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v. re·laxed, re·lax·ing, re·lax·es
1. To make lax or loose: relax one's grip.
2. To make less severe or strict: relax a curfew.
3. To reduce in intensity; slacken: relax one's efforts.
4. To relieve from tension or strain: The warm bath relaxed me.
1. To take one's ease; rest.
2. To become lax or loose.
3. To become less severe or strict.
4. To become less restrained or tense.

[Middle English relaxen, from Old French relaxer, from Latin relaxāre : re-, re- + laxāre, to loosen (from laxus, loose; see slēg- in Indo-European roots).]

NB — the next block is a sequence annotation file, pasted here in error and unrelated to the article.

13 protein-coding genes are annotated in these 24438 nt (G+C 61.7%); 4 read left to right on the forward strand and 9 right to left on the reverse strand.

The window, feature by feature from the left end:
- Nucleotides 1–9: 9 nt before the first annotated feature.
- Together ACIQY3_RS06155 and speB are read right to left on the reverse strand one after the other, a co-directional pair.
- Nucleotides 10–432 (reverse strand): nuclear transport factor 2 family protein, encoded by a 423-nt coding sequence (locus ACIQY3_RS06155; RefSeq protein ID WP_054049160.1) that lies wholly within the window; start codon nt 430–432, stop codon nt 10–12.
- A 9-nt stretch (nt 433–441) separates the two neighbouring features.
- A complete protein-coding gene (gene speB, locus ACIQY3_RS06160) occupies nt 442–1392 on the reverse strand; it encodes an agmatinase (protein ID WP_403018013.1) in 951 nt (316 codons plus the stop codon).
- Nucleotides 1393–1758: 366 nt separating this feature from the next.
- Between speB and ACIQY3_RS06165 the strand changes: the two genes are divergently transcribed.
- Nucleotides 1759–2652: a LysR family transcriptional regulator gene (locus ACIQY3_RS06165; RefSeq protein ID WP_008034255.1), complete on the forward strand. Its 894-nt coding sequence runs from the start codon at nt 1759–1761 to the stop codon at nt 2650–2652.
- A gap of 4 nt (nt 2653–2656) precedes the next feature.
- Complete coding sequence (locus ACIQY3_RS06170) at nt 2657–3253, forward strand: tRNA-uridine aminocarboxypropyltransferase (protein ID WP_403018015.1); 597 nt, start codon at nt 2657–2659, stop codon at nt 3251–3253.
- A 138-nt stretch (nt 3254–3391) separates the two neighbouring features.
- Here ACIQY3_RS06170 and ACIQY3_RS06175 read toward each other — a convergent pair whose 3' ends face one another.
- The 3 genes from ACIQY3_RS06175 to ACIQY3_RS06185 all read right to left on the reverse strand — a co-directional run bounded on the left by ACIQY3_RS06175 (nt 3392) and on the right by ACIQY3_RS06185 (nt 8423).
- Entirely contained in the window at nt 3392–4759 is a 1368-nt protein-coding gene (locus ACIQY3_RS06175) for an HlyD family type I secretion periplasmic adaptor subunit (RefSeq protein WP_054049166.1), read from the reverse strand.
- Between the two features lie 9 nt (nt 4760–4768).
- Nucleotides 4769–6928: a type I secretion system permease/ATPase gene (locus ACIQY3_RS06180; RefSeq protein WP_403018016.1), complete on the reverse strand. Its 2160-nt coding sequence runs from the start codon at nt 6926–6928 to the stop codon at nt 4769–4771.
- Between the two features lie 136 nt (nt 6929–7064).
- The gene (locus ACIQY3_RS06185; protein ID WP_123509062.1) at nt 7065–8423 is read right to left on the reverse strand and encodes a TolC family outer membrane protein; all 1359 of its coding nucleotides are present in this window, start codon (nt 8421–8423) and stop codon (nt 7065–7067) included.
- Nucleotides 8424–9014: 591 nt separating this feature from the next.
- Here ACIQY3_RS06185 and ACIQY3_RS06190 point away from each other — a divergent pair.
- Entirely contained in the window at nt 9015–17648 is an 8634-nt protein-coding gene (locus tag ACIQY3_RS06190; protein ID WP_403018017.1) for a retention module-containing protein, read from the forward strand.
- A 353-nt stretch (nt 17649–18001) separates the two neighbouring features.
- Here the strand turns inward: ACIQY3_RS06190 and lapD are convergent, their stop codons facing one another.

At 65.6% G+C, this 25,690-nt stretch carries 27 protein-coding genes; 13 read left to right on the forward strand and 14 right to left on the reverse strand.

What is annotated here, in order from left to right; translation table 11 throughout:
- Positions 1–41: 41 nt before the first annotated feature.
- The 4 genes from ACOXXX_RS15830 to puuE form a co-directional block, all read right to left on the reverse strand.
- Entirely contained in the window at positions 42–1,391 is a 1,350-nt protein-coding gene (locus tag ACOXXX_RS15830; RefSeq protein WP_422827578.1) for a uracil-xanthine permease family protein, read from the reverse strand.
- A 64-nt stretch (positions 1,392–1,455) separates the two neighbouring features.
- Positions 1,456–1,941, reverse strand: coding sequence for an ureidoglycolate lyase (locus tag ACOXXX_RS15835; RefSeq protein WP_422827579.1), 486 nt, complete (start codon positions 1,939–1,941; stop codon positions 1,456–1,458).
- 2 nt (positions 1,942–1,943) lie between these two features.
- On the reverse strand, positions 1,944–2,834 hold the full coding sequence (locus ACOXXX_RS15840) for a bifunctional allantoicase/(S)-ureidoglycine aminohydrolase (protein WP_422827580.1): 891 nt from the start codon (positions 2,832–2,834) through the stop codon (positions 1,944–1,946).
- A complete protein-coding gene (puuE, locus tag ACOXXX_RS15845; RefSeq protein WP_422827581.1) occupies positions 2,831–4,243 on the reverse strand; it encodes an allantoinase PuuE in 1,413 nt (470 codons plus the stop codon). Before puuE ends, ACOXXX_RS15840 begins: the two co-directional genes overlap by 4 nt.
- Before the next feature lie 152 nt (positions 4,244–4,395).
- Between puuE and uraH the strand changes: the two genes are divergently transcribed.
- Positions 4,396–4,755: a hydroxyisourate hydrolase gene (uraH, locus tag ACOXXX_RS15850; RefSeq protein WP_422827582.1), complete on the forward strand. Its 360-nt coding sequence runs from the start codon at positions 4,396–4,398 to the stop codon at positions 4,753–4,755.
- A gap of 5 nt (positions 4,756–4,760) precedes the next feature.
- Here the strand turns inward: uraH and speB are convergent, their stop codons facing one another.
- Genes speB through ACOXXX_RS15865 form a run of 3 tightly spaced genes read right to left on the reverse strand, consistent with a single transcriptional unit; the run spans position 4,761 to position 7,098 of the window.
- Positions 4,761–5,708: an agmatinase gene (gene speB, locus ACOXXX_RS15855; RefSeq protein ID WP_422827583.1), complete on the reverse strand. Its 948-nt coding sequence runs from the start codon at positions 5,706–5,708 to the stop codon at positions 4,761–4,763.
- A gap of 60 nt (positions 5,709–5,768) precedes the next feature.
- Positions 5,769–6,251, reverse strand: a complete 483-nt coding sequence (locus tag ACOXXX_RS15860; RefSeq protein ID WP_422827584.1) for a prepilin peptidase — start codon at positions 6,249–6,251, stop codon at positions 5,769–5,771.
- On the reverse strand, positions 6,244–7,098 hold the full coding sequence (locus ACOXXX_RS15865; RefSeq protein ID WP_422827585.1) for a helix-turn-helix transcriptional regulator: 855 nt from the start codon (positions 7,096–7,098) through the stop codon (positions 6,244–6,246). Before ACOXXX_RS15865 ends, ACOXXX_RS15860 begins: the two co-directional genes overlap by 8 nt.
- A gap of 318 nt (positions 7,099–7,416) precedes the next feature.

re·lax′a·ble adj.
References in periodicals archive ?
Also, in such cases, the upper age limit is relaxable by five years where upper age limit for promotion is prescribed not more than 50 years.
Ren and Beard [6] have investigated a more comprehensive discrete-time consensus scheme which includes Jadbabaie's result as a special case and have presented some more relaxable conditions for consensus of information under dynamically changing interaction topologies.
Provided further that the period of work of adult female workers during a working day in a factory will be relaxable by one hour in the starting and one hour before closing.